Anyway I decided to tell my father what I thought of him and our 'real history'; for a while all communication was cut off. This was very tough because he had recently been forced to separate from my demented mother and he was struggling indeed. Family falling apart his end as well as mine, etc.

    That period for me was the pits (about 9 months ago) because I was beginning to get to my true feelings about separation from my mother as a child distinctly 2nd line and different from the grief of separation from my spouse of 15 years. I was very down and am still struggling, but for having totally ruled out my father and any hope of reconciliation there I also rid myself of a real obstacle in my regression.

    Nevertheless after finally giving up all hope of getting the parenting I should have had from the parents that never were I realised inside of me my own unmet needs. I now know my wounds and I now am better equipped to protect myself from future wounding, particularly other stupid men, particularly at work.

    As it happens my ex mother in law is also a 'touch-less' unfeeling gardening obsessive control freak so I really understand. All the more so because the former 15yr love of my life is following in her mothers' footsteps, (she is loaded also). Worse, I see my ex' and her matriarchal symbiosis utterly controlling our daughter. As I make plans to finally move out of the family home (and the tears are still rolling) I wonder what fathering I will actually be able give our daughter in the future? Already it seems the plants and the garden are far more important than family relations;( y'see plants don't answer back or give hugs do they)?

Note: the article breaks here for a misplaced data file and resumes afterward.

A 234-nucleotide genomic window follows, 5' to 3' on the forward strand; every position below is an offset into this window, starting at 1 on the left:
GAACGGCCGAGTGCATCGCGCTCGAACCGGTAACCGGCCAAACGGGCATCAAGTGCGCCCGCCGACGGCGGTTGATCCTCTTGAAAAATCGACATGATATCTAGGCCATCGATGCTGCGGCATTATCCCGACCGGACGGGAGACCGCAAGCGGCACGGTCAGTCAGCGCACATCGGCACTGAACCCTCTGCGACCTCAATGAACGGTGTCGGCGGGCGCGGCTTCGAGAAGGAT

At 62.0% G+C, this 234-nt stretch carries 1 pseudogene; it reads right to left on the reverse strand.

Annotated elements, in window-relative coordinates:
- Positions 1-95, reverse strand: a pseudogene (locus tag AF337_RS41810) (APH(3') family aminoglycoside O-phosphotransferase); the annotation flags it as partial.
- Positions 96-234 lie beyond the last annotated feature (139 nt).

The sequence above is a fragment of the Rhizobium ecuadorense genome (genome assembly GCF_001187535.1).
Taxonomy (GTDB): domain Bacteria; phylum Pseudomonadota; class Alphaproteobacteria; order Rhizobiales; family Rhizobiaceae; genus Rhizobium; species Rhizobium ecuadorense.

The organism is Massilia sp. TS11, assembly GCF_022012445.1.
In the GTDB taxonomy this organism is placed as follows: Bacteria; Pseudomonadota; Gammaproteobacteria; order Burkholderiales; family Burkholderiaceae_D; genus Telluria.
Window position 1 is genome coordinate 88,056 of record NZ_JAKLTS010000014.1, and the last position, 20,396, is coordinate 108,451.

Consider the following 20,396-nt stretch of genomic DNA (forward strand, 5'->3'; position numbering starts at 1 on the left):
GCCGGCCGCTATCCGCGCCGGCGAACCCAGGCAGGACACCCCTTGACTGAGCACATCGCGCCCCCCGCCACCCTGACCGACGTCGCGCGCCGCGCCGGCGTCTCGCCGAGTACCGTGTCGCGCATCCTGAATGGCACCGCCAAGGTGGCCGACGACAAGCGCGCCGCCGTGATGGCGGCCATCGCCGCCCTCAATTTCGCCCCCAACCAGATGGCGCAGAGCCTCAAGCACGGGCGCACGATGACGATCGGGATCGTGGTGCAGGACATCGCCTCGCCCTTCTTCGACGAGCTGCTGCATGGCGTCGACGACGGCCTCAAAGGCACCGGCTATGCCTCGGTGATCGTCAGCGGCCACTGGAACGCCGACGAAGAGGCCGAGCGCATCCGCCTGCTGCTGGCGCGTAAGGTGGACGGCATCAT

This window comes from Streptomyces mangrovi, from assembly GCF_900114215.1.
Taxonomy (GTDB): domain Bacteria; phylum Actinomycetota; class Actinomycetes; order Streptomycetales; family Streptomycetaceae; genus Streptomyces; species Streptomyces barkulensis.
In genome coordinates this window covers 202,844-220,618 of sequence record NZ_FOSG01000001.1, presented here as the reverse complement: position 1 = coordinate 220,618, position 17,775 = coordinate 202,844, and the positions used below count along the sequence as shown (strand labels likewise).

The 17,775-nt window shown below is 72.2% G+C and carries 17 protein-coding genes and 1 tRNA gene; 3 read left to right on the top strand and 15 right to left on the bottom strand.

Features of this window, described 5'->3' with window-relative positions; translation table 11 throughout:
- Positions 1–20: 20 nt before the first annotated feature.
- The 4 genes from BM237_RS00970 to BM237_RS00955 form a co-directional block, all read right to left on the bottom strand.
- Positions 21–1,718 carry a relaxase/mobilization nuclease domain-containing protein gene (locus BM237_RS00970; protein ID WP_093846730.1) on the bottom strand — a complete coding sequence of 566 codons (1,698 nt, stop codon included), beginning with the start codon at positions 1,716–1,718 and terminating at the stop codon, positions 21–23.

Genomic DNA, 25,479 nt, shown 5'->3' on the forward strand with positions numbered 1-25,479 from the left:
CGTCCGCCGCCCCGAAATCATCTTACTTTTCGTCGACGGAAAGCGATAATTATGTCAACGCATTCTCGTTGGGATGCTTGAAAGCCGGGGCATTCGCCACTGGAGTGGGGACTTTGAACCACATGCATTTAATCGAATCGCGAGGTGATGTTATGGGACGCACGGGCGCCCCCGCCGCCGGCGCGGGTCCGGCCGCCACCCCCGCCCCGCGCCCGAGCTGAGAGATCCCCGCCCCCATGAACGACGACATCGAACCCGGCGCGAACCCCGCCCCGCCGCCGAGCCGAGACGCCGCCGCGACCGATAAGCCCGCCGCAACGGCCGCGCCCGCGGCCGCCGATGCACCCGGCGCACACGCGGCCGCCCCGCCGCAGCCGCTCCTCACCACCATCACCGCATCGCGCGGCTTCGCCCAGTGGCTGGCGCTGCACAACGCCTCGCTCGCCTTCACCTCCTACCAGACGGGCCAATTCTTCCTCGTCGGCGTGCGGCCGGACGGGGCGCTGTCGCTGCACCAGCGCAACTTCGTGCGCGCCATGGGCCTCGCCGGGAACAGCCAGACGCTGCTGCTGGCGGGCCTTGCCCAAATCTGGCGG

You are not alone, you are not alone.

    Paul G.


Review of "Beyond Belief"

This thought-provoking and important book shows how people are drawn toward dangerous beliefs.
“Belief can manifest itself in world-changing ways—and did, in some of history’s ugliest moments, from the rise of Adolf Hitler to the Jonestown mass suicide in 1979. Arthur Janov, a renowned psychologist who penned The Primal Scream, fearlessly tackles the subject of why and how strong believers willingly embrace even the most deranged leaders.
Beyond Belief begins with a lucid explanation of belief systems that, writes Janov, “are maps, something to help us navigate through life more effectively.” While belief systems are not presented as inherently bad, the author concentrates not just on why people adopt belief systems, but why “alienated individuals” in particular seek out “belief systems on the fringes.” The result is a book that is both illuminating and sobering. It explores, for example, how a strongly-held belief can lead radical Islamist jihadists to murder others in suicide acts. Janov writes, “I believe if people had more love in this life, they would not be so anxious to end it in favor of some imaginary existence.”